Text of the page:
By Lani deGuia, Guest Blogger and Curriki Member
The United States and the Caribbean have recently been hit with two of the most devastating hurricanes in history. Hurricane Harvey battered Houston and surrounding areas with 30-51 inches of rainfall, damaging more than 185,000 homes and destroying 9,000. More than 30,000 people were displaced, 69 died, and hundreds of thousands lost electricity.
In the second part of a one-two punch, Hurricane Irma traveled across the Caribbean islands and then barreled up the entire state of Florida, starting as Category 5 hurricane with 175 mph winds speeds. About 6.5 million people were under mandatory and voluntary evacuation. Bringing potential storm surge of up to 15 feet, tornadoes, and a storm span the size of Texas, the damage is still being assessed.
Because these major natural disasters have been at the forefront of our nation’s concern, your students may have questions. We’ve curated some of Curriki’s top resources to help students explore hurricanes as a significant weather phenomenon.
September is National Preparedness Month
This month is actually National Preparedness Month with the theme “Disasters Don’t Plan Ahead. You Can.” Since its inception in 2004, National Preparedness Month is observed each September in the USA< sponsored by the Federal Emergency Management Agency (FEMA). Preparedness Month encourages Americans to take simple steps to prepare for emergencies in their homes, businesses, schools and communities.
Young students can check out FEMA for Kids, where the Federal Emergency Management Agency educates children about natural disasters and how kids can help prevent damage. The website features educational materials on the causes of catastrophes such as tornadoes, hurricanes, and earthquakes.
FEMA’s resources include an emergency preparedness video and recommendations on building a disaster supply kit. FEMA’s Mapping Information Platform is an interactive mapping tool which enables visitors to generate a map of their area of interest simply by entering a zip code or city name.
The National Hurricane Survival Initiative was created after the destruction wrought by Hurricane Katrina in 2005. The site includes a storm readiness checklist, a hurricane questionnaire and basic hurricane evacuation procedures. The “Storms Stats” area provides a primer on what exactly hurricanes are, along with concise summaries of the wind and water damage that hurricanes can inflict.
For Elementary Level Storm Trackers
Wonderopolis offers What is a Hurricane? where it discusses how hurricanes create vicious winds, torrential rains and flooding.
Hurricanes is a collection of Science NetLinks lessons and resources to help learn more about hurricanes, wind and other weather.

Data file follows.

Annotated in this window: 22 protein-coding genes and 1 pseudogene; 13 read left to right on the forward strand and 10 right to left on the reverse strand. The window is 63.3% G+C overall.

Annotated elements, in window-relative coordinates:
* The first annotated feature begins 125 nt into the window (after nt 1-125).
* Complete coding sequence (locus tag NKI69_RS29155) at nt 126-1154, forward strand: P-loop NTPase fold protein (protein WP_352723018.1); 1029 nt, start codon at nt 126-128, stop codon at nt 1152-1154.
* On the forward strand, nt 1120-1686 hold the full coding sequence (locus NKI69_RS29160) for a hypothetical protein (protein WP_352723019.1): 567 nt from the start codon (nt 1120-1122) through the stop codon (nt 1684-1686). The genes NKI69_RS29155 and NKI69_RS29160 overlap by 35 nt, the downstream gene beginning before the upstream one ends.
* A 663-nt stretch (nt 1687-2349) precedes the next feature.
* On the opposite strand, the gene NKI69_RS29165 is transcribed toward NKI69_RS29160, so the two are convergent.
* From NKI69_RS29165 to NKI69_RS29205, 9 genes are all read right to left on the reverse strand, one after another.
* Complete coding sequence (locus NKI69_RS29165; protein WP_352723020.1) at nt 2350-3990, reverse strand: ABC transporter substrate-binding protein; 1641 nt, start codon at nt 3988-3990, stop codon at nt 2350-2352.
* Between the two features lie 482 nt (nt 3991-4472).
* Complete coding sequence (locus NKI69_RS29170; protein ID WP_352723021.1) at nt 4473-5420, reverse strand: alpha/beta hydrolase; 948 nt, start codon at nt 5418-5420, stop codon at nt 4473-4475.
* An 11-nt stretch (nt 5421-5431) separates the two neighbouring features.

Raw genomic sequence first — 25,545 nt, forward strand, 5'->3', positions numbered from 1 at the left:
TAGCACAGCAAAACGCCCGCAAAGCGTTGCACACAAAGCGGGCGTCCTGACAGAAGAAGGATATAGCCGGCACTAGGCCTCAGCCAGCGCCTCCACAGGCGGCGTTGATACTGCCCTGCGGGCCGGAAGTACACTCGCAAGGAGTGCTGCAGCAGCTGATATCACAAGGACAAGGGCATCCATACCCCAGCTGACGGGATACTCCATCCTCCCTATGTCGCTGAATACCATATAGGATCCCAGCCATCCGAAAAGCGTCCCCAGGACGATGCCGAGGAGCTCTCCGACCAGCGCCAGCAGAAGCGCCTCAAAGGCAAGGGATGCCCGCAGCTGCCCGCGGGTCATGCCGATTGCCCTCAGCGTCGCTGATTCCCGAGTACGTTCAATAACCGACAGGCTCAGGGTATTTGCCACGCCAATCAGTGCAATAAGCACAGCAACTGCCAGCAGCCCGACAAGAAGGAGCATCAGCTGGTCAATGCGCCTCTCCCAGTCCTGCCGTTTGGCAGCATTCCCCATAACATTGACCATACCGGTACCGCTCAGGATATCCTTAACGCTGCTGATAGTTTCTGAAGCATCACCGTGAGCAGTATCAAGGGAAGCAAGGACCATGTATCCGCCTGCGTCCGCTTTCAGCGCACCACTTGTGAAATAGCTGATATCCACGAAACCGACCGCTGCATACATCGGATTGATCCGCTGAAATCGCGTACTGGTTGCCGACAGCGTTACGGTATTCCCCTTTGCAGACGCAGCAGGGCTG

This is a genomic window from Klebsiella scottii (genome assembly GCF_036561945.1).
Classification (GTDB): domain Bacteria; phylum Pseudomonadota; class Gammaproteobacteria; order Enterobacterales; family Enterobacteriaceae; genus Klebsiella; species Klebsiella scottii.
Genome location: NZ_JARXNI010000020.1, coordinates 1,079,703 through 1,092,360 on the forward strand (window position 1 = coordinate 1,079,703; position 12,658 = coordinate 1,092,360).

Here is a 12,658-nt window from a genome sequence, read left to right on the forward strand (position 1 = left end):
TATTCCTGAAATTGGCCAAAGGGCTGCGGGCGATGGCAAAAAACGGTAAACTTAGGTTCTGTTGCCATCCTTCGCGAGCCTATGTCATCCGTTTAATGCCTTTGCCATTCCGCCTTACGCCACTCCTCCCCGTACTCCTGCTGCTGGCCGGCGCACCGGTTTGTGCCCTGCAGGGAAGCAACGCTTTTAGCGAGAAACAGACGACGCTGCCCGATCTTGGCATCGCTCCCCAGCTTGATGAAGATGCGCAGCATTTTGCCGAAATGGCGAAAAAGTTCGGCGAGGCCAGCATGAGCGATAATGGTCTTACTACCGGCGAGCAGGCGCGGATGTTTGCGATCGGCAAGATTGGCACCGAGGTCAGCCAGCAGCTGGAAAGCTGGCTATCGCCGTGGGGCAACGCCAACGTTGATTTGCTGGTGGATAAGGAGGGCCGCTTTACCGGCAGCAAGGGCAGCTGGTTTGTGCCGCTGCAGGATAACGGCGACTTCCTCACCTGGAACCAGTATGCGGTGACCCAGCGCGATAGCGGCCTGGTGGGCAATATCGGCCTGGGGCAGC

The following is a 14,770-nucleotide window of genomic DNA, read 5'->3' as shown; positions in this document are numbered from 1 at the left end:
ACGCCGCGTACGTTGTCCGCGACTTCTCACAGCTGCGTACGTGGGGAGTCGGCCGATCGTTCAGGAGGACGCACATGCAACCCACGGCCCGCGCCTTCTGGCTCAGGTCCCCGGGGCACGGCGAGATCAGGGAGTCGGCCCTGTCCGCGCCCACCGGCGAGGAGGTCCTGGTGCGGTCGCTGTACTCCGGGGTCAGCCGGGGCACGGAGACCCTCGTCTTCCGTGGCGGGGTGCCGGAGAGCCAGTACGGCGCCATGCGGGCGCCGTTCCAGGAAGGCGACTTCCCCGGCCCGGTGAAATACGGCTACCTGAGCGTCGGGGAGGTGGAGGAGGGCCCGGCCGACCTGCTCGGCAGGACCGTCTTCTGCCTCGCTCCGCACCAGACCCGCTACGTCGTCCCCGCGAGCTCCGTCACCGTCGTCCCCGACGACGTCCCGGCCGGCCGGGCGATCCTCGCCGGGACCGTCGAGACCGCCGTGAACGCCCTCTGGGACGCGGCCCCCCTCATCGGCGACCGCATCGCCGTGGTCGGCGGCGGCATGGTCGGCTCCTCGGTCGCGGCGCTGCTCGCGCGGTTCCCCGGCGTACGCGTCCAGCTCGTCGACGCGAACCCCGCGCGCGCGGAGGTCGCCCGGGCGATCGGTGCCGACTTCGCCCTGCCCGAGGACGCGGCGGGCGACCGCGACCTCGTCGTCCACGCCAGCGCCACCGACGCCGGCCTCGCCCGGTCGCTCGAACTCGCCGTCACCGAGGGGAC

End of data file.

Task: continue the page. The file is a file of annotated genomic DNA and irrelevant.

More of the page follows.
Hurricane Tracking and Weather Prediction is a lesson plan that requires Stormpulse software. By following hurricane patterns, students will become more familiar with weather terminology and forecasts.
For Older Budding Meterologists
Earth Labs-Putting Hurricanes on the Calendar is a laboratory experiment where students explore NOAA’s official record of tropical storms and hurricanes, then import the data into a spreadsheet to generate a frequency histogram that they use to identify the dates of hurricane season.
Hurricanes Unit is a series of Labs that explore the formation and impact of hurricanes.
Hurricanes: The Greatest Storms on Earth is a NASA website that contains information about hurricanes and describes how they form, intensify and then weaken. The site explains the physics of hurricane formation and also the chain reaction that intensifies hurricane so rapidly. Images, diagrams, and charts provide supplementary material.
Severe Weather: Hurricanes! is a problem-based learning activity where students study the action of a previous hurricane (Hurricane Andrew, 1992) in preparation for analyzing, tracking and predicting landfall of the next hurricane to hit the United States during the school year. This module is part of Exploring the Environment.
SEACOOS: Virtual Hurricane Classroom is a collection of resources on hurricanes that includes a selection of activities in which students investigate storm surge, learn hurricane terminology, build and use their own weather instruments, and learn how to locate and plot points on a map using latitude and longitude.
In Community Lost: The State, Civil Society, and Displaced Survivors of Hurricane Katrina, the authors use extensive interviews with Katrina evacuees and reports from service providers to identify what helped or hindered the reestablishment of the lives of hurricane survivors who relocated to Austin, Texas.
What Could A Hurricane Do To My Home? has students investigate whether global climate change will intensify the effects of hurricanes on coastal communities by determining the areas most vulnerable to hurricane surges by using topographic maps, a physical model, and a time series of hurricane data.
What Does “Category 4” Mean? The Safir-Simpson Scale helps answer this question through a flash animation on The Associated Press website that shows the typical damage done by each of the five levels of hurricane on the Saffir-Simpson scale. It shows the combined effect of the winds and the storm surge on buildings and trees in the hurricane’s path.
Here at Curriki, we extend our thoughts and support for all those impacted by the recent hurricanes and storms. Stay safe!
Lani deGuia is a Norfolk, VA-based Educational Consultant with experience writing and developing curriculum and managing school technology.